MEd Academic Practice – My (Lazy) Reflections 2

I write this blog post from my sofa, blanket and hot tea warmth engulfed by my woollen Japanese house coat. I’m cold, I’m tired and to be honest, not wanting to do much work today even though I’ve tackled a mountain…but I never really have a choice in that, who does? So this blog post might not be as dynamic as usual…but in the words of Will Buckingham who I cite below, maybe this is a good thing. As my Masters in Education (MEd) in Academic Practice studies continue, so do my reflections…today, perfectly defined by a recent tweet from Guardian Education in their talk surrounding sustainable schools – ‘It’s #learning-by-living rather than chalk-and-talk.’ So how do we “live”?

In my previous, and first post of, reflections, I spoke of the unavoidable notion and importance of “student experience” during the learning journey of Higher Education, where education is as much about learning, about succeeding and failing, as it is about this (student) experience – the learning journey and adventure of being at University. So could education also be about the procrastination that takes place – the “laziness”? I know I can be very good at it sometimes…

Googling

Googling “laziness”…

This week, I came across ‘A Centre for Laziness: A Proposal’ by Will Buckingham, a philosopher and novelist, currently in Chengdu, China, working in the College of Literature and Journalism at Sichuan University. Buckingham proposes a ‘Centre for Laziness Studies’ after he received an email from his university saying that there were funds available for large-scale projects that could be both radical and disruptive, leading to the establishment of research centres that might fundamentally change the way that the university worked. Discovering the process and paperwork involved to get such a centre off the ground, it never came to be, but has remained as an idea that won’t go away. Here are a few thoughts of what would constitute the ‘Centre for Laziness Studies’ taken from Buckingham’s blog post. It would be:

  • A place for mooching and idling and chatting and drinking tea
  • A welcoming place, a place where you could come and go
  • A place for reading and browsing
  • An inside and outside space, more than a physical space
  • Wilfully non-purposive. It would have no targets to meet. It would not contribute to strategic plans. It would be indifferent to Research Excellence Frameworks and league tables
  • Equipped with pens and paper and things for jotting down ideas, and probably blackboards and whiteboards and things for sharing ideas. (But it would probably have few screens, because screens are terrible breeders of industry.)
  • A place where you could just lie on your back and think. Or not think. Or do that thing that is just lying on your back, being unsure whether you are thinking, not thinking, or something in between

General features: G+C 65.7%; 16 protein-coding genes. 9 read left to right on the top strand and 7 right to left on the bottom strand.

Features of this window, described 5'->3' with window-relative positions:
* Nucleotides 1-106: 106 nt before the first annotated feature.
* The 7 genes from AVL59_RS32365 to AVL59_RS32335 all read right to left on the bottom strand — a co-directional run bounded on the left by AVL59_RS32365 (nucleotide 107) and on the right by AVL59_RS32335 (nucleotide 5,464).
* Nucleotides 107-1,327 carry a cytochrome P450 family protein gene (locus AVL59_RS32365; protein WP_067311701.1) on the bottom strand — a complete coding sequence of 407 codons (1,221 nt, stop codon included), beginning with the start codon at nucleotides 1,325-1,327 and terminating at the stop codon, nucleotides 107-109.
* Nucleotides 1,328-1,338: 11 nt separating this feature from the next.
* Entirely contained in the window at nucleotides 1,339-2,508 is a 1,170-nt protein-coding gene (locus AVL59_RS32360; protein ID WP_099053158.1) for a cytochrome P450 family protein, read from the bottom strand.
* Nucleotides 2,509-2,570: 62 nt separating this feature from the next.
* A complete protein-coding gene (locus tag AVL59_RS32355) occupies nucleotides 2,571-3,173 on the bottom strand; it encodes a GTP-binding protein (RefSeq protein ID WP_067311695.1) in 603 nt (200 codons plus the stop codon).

• A new field of research, like a journal, a journal called Laziness…published whenever those involved in the centre felt like publishing it, when the pleasures of publishing outweighed the difficulties. Not peer-reviewed where the editorial board would just use their judgement and publish stuff that was interesting, or that gave pleasure, or that seemed to be saying something new or worth saying
  • Run more or less co-operatively
  • About existing, providing a space for the exercise of laziness, for all those who wished to come there. And it would continue to do so as long as people liked it, as long as it provided pleasure and delight and enjoyment and human fellow-feeling, as long as it was fruitful

Buckingham cites a line from Tony Barnstone and Chou Ping’s translation of Wei Qingzhi’s thirteenth century Poet’s Jade Splinters (詩人玉屑), that literary works arise at ‘the border between hard work and laziness’, and words from sixth century Liu Xie on how writers must yangqi (養氣) or nourish their vitality by exhaustion by engaging in pleasant trips and idle talk and laughter…if they want to write optimally and live optimally.

“Unless we are accustomed to moving across the borderlands between hard work and laziness, unless we see how both of these can be used to nourish our vitality, then we are not going to live optimally… Forget the demands of the capricious gods who rule our lives. We don’t need to work harder. Instead, we need not to establish not one, but instead many thousands upon thousands of centres for laziness.” – Will Buckingham

Would you fund ‘A Centre for Laziness Studies’ for universities? It’s clear downtime, daydreaming and dawdling definitely fuels hard work and working harder. As Buckingham states, we are never going to get support or grants to set up centres for laziness, as academia becomes more research (output) obsessed and the world more work obsessed. Could you imagine the Arts and Humanities Research Council (AHRC) or Arts Council England (ACE) providing funds for this kind of research? I wish.

So my MEd Academic reflections continue…this time it’s lazy. There are certainly words and phrases here that could contribute towards my philosophy of education and curriculum. I’ll add them to the list. If you have a minute, read some of the comments at the bottom on Buckingham’s article. They show a common voice…the voice of a wanted “laziness”…

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